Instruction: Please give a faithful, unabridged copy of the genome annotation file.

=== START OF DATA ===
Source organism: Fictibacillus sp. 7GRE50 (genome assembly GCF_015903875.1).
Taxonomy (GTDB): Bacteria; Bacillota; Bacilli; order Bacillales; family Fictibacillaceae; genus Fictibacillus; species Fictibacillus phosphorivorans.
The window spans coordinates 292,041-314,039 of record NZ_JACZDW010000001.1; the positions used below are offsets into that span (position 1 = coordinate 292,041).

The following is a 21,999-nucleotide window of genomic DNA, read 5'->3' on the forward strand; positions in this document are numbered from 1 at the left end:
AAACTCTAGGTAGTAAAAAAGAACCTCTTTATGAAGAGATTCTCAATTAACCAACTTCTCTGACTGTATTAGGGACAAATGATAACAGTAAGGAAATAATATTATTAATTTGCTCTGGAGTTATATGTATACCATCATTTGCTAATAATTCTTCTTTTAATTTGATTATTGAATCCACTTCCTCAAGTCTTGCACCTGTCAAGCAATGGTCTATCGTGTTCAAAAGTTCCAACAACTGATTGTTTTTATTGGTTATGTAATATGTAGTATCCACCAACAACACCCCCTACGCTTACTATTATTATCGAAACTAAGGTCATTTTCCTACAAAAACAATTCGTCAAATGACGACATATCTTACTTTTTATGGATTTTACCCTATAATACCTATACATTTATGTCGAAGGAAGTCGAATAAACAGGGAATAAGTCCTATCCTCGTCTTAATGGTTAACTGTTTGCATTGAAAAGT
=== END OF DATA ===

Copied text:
Source organism: Fictibacillus sp. 7GRE50 (genome assembly GCF_015903875.1).
Taxonomy (GTDB): Bacteria; Bacillota; Bacilli; order Bacillales; family Fictibacillaceae; genus Fictibacillus; species Fictibacillus phosphorivorans.
The window spans coordinates 292,041-314,039 of record NZ_JACZDW010000001.1; the positions used below are offsets into that span (position 1 = coordinate 292,041).

The following is a 21,999-nucleotide window of genomic DNA, read 5'->3' on the forward strand; positions in this document are numbered from 1 at the left end:
AAACTCTAGGTAGTAAAAAAGAACCTCTTTATGAAGAGATTCTCAATTAACCAACTTCTCTGACTGTATTAGGGACAAATGATAACAGTAAGGAAATAATATTATTAATTTGCTCTGGAGTTATATGTATACCATCATTTGCTAATAATTCTTCTTTTAATTTGATTATTGAATCCACTTCCTCAAGTCTTGCACCTGTCAAGCAATGGTCTATCGTGTTCAAAAGTTCCAACAACTGATTGTTTTTATTGGTTATGTAATATGTAGTATCCACCAACAACACCCCCTACGCTTACTATTATTATCGAAACTAAGGTCATTTTCCTACAAAAACAATTCGTCAAATGACGACATATCTTACTTTTTATGGATTTTACCCTATAATACCTATACATTTATGTCGAAGGAAGTCGAATAAACAGGGAATAAGTCCTATCCTCGTCTTAATGGTTAACTGTTTGCATTGAAAAGT